Exciting news, exciting times!

Heart Surgery To Ironman – The Next Chapter

3 Jan

So then new year has finally arrived – for me, 2011 signals the continuation on a journey to the ultimate physical and mental challenge of an Ironman. Reminiscing about 2010 today has made me realise the strength I gained from a trying year inspite of the obstacle of being diagnosed with a heart condition. The experience has made me even more grateful for the ability to exercise and the excitement of entering races to push my physical boundaries.

I started 2010 bursting with enthusiasm for exercise and had entered many races; running and triathlon. I was enjoying being part of the local triathlon club, had huge plans for new business and generally felt great…apart from a few nagging symptoms. I had been to see my doctor on new year’s eve as something told me that was a serious condition underlying. Lucky that I did as 2 weeks later, I was diagnosed with a hole in the heart. On new year’s day 2011, I sat discussing that year that has passed and tried to pinpoint the positive parts that stood out. I identified moving house, employing a first member of staff, enjoying having family over in the summer, signing up to a coaching course. I was a little sad to not have achieved the sporting and business aims I had set out in January 2010.

Aims from last year are now being carried over to 2011, with an added few, including a half Ironman in September. My journey to Ironman is not only following heart surgery but  also as a novice triathlete. I had just a year of training in the 3 disciplines before doctors told me to stop all exercise. This was a frustrating time, leaving me feeling helpless. My focus on the future kept me going, as it does now. When I lack the motivation to run, bike or swim, I imagine myself back in the hospital speaking to the consultant who told me my heart was failing. The previous day I had run 16 miles!

Speaking of heart failure, my grandfather has recently been diagnosed with this condition after a history of angina, heart attacks and coronary artery bypasses. We share stories of scans and consultant visits , laughing about the similarities. Coronary heart disease is all around and this makes me passionate about spreading the message about the importance of a healthy lifestyle. The cardiac history in my family has always been a concern to me, and maybe was one of the reasons I started running regularly. When studying to be a nurse, I chose to write  my dissertation on cardiac rehabilitation and found it amusing that I ended up attending these classes myself, age 27!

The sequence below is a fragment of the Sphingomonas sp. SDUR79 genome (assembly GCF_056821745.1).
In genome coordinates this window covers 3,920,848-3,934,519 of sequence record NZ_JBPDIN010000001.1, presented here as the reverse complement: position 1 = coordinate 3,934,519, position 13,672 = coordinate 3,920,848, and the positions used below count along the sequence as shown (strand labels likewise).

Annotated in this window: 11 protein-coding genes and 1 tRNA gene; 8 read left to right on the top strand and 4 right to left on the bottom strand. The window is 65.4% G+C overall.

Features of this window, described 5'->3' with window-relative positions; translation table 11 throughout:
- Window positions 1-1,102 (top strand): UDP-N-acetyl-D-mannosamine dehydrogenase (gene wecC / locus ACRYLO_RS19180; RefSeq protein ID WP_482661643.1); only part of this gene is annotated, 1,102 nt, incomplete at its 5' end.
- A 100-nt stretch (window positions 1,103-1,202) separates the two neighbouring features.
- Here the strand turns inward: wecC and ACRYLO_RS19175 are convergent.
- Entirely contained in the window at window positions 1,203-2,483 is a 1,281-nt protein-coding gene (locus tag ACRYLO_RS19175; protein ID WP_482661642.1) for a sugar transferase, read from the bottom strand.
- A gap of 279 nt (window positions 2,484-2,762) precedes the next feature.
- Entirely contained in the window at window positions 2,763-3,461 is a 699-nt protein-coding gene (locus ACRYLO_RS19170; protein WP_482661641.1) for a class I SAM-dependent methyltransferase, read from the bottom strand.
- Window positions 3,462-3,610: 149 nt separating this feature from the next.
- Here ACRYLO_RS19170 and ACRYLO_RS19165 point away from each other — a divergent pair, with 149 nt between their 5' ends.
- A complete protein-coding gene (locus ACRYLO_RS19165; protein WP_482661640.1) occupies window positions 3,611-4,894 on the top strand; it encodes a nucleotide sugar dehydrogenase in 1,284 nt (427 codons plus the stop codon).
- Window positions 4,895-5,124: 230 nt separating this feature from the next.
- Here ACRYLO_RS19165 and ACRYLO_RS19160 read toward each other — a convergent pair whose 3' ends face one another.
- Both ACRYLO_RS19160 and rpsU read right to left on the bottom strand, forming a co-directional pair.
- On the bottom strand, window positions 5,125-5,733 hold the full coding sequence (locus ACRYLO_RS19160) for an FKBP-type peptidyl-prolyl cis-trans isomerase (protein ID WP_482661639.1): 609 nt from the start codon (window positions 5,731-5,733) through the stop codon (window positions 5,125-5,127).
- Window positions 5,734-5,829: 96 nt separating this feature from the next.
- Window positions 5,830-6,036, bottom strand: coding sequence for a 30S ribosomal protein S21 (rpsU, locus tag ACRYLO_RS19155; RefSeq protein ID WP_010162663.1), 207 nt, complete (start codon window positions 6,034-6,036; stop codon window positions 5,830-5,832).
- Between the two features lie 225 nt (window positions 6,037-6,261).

Now that 2011 is here, the long term goal of an Ironman in 2012 feels that much closer. I just can’t wait!!

Happy New Year! :)

December Goals

1 Dec

Two and a bit weeks since my last post, my excuse? Life, work, stress… all reasons that prevent us from taking action towards important goals. I guess I have felt overwhelmed with urgent tasks involved with my business which resulted in November being largely unsuccessful. Yes I have earnt money, run a few times, been to the gym, seen a friend, written an article…. Ok, maybe unsuccessful is an unfair assessment. Urgent tasks persuade us away from the difficult jobs, such as finding time to write blogs, speak to that person or work towards a short term goal.

My lack of a November goal has had a huge impact on my exercise. I have lacked motivation to get out running regularly. My knees have started complaining when I did go out and I am seeing a chiropractor to get the aches nipped in the bud.

Business is so busy, I am working at least 12 hours a day when in the office and around 16 hour days when out at events (3 times a week). I am now very behind in my ‘to do’ list!

All in all, I just can’t wait until Christmas when I can stop and take stock. A recent email from a correspondent in the US made me stop my complaining and consider all that has gone well recently. Thanksgiving in America sounds a great idea to me. In the UK, we love to moan about the weather, the economy, the recession and anything else that depresses us. The power of gratitude is overwhelming. Comparing my life to others less fortunate, less healthy, really helped me gain perspective on my perceived problems.

Already, I am finding excuses about committing to a December goal. I am tempted to fall into the common trap of delaying action, until next month ‘when things have settled down’ or ‘when I am more financially stable’. Learning from November, I refuse to go goal-less again.

My December goals will be:

To complete my first module of reading for my coaching course

To get to the gym for core / strength training at least once a week

Complete a turbo trainer session at least once a week

Time For Change

10 Nov

Change

Much is changing in my life at the moment, all of which is welcome!

  • We have sold the largest of our businesses, which is a huge relief financially and frees up much needed time for new business
  • The exciting start to a new business begins
  • I have signed up to a diploma in personal coaching, a long term ambition of mine.
  • I am in the process of making decisions about my working role, involvement with various businesses, and possibility of going back to nursing